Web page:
On 17 June 2019, the Tribunal invited the parties to provide their submission on costs for this phase of the proceeding by 1 July 2019. On 1 July 2019, being a simultaneous submission, the Secretary of the Tribunal received Respondent’s submission on costs. On 2 July 2019 and not having received Claimant’s submission on costs, the Tribunal granted Claimant an extension until 9 July 2019. The Tribunal instructed the Secretary of the Tribunal not to forward Respondent’s submission on costs until she received both submissions pursuant to section 12.2 of Procedural Order No. 1. The Secretary of the Tribunal informed the Tribunal that she had not received Claimant’s submission on costs by the extended deadline. Thereafter, the Tribunal instructed the Secretary to acknowledge receipt of Respondent’s Submission on Costs, to copy Claimant’s counsel and to forward it to the Tribunal.
22.
The proceeding was closed on 1 November 2019.

III. THE TRIBUNAL’S ANALYSIS

23.
This procedure concerns the Preliminary Objection submitted by the Respondent under Arbitration Rule 41(5) which provides the following:

"Unless the parties have agreed to another expedited procedure for making preliminary objections, a party may, no later than 30 days after the constitution of the Tribunal, and in any event before the first session of the Tribunal, file an objection that a claim is manifestly without legal merit. The party shall specify as precisely as possible the basis for the objection. The Tribunal, after giving the parties the opportunity to present their observations on the objection, shall, at its first session or promptly thereafter, notify the parties of its decision on the objection. The decision of the Tribunal shall be without prejudice to the right of a party to file an objection pursuant to paragraph (1) or to object, in the course of the proceeding, that a claim lacks legal merit." (Emphasis added)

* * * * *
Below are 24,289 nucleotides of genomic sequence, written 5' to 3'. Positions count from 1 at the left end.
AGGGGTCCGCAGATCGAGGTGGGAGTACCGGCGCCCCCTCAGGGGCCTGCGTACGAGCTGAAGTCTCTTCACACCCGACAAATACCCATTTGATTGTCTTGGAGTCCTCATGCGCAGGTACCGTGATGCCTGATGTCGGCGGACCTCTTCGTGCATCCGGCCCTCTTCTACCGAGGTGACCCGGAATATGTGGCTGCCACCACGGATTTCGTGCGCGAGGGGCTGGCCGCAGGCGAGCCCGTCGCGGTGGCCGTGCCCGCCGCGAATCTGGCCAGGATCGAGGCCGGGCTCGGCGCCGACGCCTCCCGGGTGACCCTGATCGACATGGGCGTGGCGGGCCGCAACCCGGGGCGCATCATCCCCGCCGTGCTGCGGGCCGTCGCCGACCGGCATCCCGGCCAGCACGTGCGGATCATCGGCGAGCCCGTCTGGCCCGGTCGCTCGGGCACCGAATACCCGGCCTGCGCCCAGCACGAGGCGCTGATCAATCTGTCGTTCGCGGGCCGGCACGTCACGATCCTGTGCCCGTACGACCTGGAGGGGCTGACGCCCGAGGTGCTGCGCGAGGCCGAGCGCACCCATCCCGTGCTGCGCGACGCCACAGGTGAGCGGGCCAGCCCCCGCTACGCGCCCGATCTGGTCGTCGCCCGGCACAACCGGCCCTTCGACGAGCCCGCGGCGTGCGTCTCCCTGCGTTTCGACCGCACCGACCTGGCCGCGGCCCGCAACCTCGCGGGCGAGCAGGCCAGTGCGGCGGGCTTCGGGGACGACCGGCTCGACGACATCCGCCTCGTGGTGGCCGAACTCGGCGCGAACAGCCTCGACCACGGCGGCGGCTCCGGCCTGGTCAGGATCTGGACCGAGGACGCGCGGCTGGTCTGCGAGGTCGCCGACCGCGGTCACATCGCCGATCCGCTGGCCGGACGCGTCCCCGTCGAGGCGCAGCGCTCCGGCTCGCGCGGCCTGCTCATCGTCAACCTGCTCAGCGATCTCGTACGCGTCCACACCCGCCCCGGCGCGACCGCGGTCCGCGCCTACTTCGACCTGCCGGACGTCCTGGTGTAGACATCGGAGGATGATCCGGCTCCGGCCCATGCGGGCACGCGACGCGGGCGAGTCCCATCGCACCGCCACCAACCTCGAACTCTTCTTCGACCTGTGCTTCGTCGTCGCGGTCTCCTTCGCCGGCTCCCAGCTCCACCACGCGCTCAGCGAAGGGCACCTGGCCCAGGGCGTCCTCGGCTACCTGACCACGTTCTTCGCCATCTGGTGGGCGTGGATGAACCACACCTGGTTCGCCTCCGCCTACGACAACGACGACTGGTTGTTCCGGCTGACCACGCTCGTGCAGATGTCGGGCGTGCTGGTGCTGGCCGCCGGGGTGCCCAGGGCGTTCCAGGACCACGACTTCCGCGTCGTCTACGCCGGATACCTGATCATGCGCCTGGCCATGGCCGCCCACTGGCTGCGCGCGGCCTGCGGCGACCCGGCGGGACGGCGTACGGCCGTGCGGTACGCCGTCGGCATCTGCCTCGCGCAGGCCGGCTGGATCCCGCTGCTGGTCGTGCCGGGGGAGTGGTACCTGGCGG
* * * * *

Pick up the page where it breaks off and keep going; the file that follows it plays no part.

24.
According to this rule, unless the parties have agreed to another expedited procedure, objections on whether a claim is "manifestly without legal merit" are allowed provided that they are filed "no later than 30 days after the constitution of the Tribunal" and in any event "before the first session of the Tribunal." It is undisputed that the Parties have not agreed to another expedited procedure for making preliminary objections. However, compliance with the time limit of 30 days was questioned by the Claimant at the hearing.5 The Tribunal will address first this allegation and then proceed with its analysis under the provision at issue.